ONE Magazine

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Catholic Near East Welfare Association

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Rebuilding Lives as Well as Beirut

A drug treatment center in Lebanon combines holistic and psychiatric methods to help the addicted.

The names of Lebanon’s drug pushers are internationally known: chaos, fear, desperation, escapism and the disintegration of family and society. These agents operated freely among fighters and civilians from the beginning of the country’s civil war in 1975.

Before the 15-and-a-half-year conflict Lebanon was unique in that it produced and exported drugs but didn’t have a serious abuse problem. The cannabis (hashish) fields were discreetly hidden behind facades of corn. Deep inside were landing strips used to fly the processed hashish out of Lebanon. But there was no hiding a drug abuse problem. It simply didn’t exist.

As state authority fell into the hands of militias, the big growers no longer feared the government. Small farmers learned quickly that the economic benefits of a hashish crop outstripped those of potatoes or sugar beets. No education or experience was needed to qualify as a middle man or smuggler of hashish. The drug business provided a quick economic fix for hundreds of once law abiding citizens.

The power of the militias grew, and so did the need for something stronger than hashish; the link between the war and the use of drugs was established. At first fighters used stimulants to stay awake. Later, drugs helped them face, and then forget, the atrocities they suffered and committed against rival militias and innocent civilians. Militiamen admit that they didn’t know which drug they were given but say, “It made us courageous.”

Meanwhile, the terrified population sought safety not only in corridors and basements but in bottles of pills.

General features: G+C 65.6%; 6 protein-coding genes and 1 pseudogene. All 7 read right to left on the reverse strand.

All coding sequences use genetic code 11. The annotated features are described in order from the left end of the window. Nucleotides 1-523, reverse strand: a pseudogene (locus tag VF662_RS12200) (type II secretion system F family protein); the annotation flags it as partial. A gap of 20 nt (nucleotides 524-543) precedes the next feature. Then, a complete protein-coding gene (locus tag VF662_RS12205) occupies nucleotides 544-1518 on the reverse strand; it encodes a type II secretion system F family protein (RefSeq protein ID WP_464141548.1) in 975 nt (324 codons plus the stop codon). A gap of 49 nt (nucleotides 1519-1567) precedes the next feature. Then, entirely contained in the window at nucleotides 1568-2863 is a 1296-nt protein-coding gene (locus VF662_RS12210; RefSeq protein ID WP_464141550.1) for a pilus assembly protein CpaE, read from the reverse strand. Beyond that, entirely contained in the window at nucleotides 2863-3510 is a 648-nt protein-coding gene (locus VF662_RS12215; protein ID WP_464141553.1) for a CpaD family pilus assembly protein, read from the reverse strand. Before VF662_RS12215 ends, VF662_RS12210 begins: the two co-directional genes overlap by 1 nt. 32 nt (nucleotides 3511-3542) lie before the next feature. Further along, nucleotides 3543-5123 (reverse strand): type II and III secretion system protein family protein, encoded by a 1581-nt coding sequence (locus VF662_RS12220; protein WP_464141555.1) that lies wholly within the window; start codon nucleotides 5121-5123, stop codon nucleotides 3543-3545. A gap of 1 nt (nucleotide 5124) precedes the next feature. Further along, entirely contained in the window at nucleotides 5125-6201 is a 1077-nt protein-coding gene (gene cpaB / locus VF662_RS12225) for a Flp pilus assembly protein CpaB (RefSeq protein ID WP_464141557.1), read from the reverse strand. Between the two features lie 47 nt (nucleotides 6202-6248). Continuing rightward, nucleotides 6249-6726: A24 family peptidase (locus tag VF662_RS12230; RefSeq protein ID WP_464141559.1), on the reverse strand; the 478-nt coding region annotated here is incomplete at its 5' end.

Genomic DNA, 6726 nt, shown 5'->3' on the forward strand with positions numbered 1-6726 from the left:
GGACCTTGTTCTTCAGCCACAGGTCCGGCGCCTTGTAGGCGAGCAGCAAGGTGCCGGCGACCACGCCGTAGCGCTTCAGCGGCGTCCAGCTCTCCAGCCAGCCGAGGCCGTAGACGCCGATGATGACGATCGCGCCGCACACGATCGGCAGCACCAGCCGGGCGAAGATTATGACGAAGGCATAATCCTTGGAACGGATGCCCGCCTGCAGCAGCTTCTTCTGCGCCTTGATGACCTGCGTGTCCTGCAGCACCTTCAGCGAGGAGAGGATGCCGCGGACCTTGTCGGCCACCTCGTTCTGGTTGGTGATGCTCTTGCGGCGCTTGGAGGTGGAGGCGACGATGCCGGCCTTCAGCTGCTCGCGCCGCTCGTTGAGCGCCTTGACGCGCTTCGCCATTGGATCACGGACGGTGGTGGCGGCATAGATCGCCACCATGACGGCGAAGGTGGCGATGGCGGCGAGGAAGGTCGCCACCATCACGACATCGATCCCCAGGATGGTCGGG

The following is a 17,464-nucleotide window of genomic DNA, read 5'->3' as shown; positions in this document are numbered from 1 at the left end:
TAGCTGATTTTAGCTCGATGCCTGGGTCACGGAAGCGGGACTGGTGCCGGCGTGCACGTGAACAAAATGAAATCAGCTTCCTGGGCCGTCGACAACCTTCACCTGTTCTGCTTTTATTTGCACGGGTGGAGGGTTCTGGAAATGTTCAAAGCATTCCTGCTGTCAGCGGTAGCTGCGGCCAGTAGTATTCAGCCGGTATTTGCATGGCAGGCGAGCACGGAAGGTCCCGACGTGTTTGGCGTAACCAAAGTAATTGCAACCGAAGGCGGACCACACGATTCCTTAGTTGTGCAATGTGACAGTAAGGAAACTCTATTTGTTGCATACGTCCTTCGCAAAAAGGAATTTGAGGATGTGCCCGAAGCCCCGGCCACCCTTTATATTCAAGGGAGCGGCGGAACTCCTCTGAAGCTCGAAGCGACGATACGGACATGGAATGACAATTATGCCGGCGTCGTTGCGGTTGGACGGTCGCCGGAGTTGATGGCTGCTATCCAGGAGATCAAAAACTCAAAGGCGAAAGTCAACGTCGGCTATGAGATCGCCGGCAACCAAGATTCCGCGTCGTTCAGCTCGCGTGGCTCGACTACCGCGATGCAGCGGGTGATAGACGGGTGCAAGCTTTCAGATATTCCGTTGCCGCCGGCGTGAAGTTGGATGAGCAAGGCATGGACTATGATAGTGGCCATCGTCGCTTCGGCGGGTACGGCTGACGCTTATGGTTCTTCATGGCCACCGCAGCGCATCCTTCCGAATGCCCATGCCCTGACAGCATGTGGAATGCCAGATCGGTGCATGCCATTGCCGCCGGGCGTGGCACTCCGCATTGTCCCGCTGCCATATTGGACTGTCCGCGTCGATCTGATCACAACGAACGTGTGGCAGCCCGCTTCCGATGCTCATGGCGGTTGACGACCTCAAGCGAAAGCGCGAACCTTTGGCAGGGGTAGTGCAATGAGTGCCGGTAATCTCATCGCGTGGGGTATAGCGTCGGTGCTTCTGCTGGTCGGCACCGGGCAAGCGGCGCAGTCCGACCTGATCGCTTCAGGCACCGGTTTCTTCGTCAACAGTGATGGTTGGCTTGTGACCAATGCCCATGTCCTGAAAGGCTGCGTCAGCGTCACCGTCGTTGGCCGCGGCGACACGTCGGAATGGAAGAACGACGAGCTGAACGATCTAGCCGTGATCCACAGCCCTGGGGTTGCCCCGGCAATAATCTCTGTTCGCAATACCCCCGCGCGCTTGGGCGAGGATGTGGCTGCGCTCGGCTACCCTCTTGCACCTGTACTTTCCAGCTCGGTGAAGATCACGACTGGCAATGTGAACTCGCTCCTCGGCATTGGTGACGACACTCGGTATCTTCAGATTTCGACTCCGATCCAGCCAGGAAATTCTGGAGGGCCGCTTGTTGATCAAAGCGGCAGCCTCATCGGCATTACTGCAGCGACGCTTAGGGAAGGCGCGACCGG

Legal drugs were looted from government warehouses, pharmacies and Red Cross centers. Illegal drugs confiscated by the government also fell into militia hands. As border control became lax, smuggling increased and the flow of contraband drugs flourished.

Turkey and Iran provided the Lebanese with the know-how for the growing and processing of opium. Convincing the hashish growers to switch took only a couple of taps on the calculator to demonstrate the greater profit.

Drugs became cheap, available and in high demand as the violence reached deeper and deeper into every corner of the fractured society. It is estimated that, out of a population of about 3 million 20,000 Lebanese struggle with drug dependence today.

The plea for a center to treat drug addicts and alcoholics came from Dr. Antoine Boustany, a Lebanese psychiatrist trained in Paris. After conducting an extensive study of the problem, Boustany contacted the Sisters of the Sacred Heart congregation in Lebanon and convinced them to support the project. Together they approached the Pontifical Mission for financial assistance in building the center. About $400,000 was designated, and in January 1989 construction of a three-story extension to St. Charles Hospital began. Located in a suburb of Beirut, the hospital is owned and run by the order.

The Specialized Medical Center, the first of its kind in Lebanon, was inaugurated last March. The 30-bed facility includes a group therapy section, a library, a workout room and dining areas. Its 2,000-square meter area also accommodates a conference room and Boustany’s clinic. Patients’ rooms have private baths, built-in AM/FM radios and a paging system. A grape arbor and flower gardens filled with roses and oleander bushes frame the vista from the hillside location overlooking Beirut. Unbreakable glass rather than bars on windows and doors allows the patients to enjoy the view and avoids the feel of a stereotypical drug treatment center.

Potential patients are met and screened by Sister Jean-Marc, the center’s director whose training in France focused on treatment of drug addicts and psychiatric cases. Most of those coming to request treatment are accompanied by family members whose questions about the program give Sister Jean-Marc the chance to explain the center’s purpose and procedures. This session also allows her to make basic observations which she passes on to Boustany. In the second screening, Boustany determines the patient’s level of motivation.

“If he is not sufficiently motivated, treating him will be a waste of time,” Boustany explains. “Addicts learn that when drug dependency hits a high level, the habit becomes very expensive. So they seek treatment to return to what we call the ‘honeymoon period,’ when only a small, affordable dose produces the desired effect.”

The decision to enter the program is made by the addict himself. He is under no obligation to stay. Only his determination to kick the habit keeps him there.

The initial step is to deal with the addict’s first fear: withdrawal from the drug. Biological treatment minimizes these symptoms and within four to six days detoxification is close to complete.